3. Steering Investment. Lastly, the data and maps contained in an Equity Atlas also have the potential to help decision makers adjust their activities and investments accordingly. In Denver, creating an equity atlas has helped investors in the Transit-Oriented Development (TOD) Fund identify sites near transit for affordable housing investments, highlight gaps in e xisting small business and neighborhood incentive programs, and promote the use of a healthy food financing fundfor sites near transit stations that are within food deserts.
The Equity Atlas 2.0: What’s Next?
The Equity Atlas is a relatively new tool, with a great deal of excitement about its uses and implications. While each region is in the process of evaluating how effective their Equity Atlas has been, we can already see how the tool is evolving to meet the needs of local stakeholders.
In an ideal world, the Equity Atlas should monitor and respond to neighborhood changes over time; it should be a living document updated regularly. It should also provide information to show regional interconnectedness and spatial disparities in access to opportunity. However, policy and investment decisions are usually made at a more local scale, so more detailed information on a particular community or specific site is usually needed.
Reflecting this reality, both Denver and Portland recently updated their Equity Atlas reports as interactive online tools that allow users to create maps, layer datasets on top of each other, and zoom in on neighborhoods or corridors. The online tools provide greater flexibility and access to the data and maps for advocates, researchers and policymakers who may not have the capacity to find the data on their own. They also provide a centralized portal for information on community demographics, economic, education, health, and other data.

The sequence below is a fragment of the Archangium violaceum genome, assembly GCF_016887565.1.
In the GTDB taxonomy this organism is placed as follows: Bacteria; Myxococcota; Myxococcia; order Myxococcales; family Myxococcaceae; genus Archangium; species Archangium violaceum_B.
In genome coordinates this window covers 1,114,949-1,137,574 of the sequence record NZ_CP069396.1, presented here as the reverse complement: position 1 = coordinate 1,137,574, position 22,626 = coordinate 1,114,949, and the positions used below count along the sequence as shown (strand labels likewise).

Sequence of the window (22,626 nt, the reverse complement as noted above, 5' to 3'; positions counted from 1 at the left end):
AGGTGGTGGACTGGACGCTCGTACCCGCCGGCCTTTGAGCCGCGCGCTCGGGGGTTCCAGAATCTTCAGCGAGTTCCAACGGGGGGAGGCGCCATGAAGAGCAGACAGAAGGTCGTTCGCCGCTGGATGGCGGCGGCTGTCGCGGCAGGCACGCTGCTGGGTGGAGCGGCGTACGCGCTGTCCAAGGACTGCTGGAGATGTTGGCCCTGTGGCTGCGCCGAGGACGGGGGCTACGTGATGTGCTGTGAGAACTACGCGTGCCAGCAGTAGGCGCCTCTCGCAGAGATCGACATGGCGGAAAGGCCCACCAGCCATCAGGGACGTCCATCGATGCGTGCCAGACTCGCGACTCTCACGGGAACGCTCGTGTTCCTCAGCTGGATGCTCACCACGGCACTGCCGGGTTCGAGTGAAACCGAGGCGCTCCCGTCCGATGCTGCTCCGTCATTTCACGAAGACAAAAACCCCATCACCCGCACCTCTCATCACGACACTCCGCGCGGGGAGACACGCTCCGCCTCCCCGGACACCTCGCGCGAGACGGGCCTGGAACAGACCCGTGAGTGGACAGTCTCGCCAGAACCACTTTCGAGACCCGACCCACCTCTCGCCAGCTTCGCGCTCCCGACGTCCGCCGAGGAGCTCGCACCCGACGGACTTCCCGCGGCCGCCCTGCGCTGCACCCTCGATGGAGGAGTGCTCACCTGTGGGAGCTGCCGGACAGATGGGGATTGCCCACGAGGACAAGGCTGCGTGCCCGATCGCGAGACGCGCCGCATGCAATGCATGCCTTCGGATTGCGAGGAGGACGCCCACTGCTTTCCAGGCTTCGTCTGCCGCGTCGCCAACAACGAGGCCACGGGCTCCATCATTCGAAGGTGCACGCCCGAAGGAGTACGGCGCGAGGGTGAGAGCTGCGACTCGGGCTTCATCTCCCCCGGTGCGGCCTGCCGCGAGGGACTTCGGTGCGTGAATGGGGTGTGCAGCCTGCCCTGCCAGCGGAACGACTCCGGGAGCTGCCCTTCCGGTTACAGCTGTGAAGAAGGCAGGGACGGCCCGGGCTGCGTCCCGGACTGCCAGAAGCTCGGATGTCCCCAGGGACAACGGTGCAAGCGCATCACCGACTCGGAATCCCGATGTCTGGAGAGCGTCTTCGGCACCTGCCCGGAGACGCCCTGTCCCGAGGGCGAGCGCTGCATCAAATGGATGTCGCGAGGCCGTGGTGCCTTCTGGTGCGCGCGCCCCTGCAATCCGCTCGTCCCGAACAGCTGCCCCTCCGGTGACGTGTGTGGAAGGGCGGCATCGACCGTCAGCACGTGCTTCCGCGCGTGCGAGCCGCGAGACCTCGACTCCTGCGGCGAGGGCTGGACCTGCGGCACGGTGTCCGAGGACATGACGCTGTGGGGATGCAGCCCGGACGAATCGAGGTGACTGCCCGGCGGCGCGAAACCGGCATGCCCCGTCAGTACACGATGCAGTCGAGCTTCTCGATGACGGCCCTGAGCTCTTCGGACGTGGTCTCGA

Overall, the Equity Atlas brings a very valuable data-driven perspective to community development and social equity issues, and puts data and maps in the hands of those who would not otherwise have them. In times of dwindling public resources and increasing income inequality, data and maps can help tell the story of why our communities matter and where we need to prioritize our investments to make sure everyone has access to the people, places and things they need to thrive.
Links to Equity Atlases:
Los Angeles: www.losangelesequityatlas.org
Bill Sadler is a consultant for the Urban Solutions Program at the Natural Resources Defense Council, based in Los Angeles, California. Bill previously worked as a Project Manager at Reconnecting America in Denver, Colorado, leading the creation of the Denver Regional Equity Atlas and helping found the Mile High Connects collaborative. Bill can be reached at firstname.lastname@example.org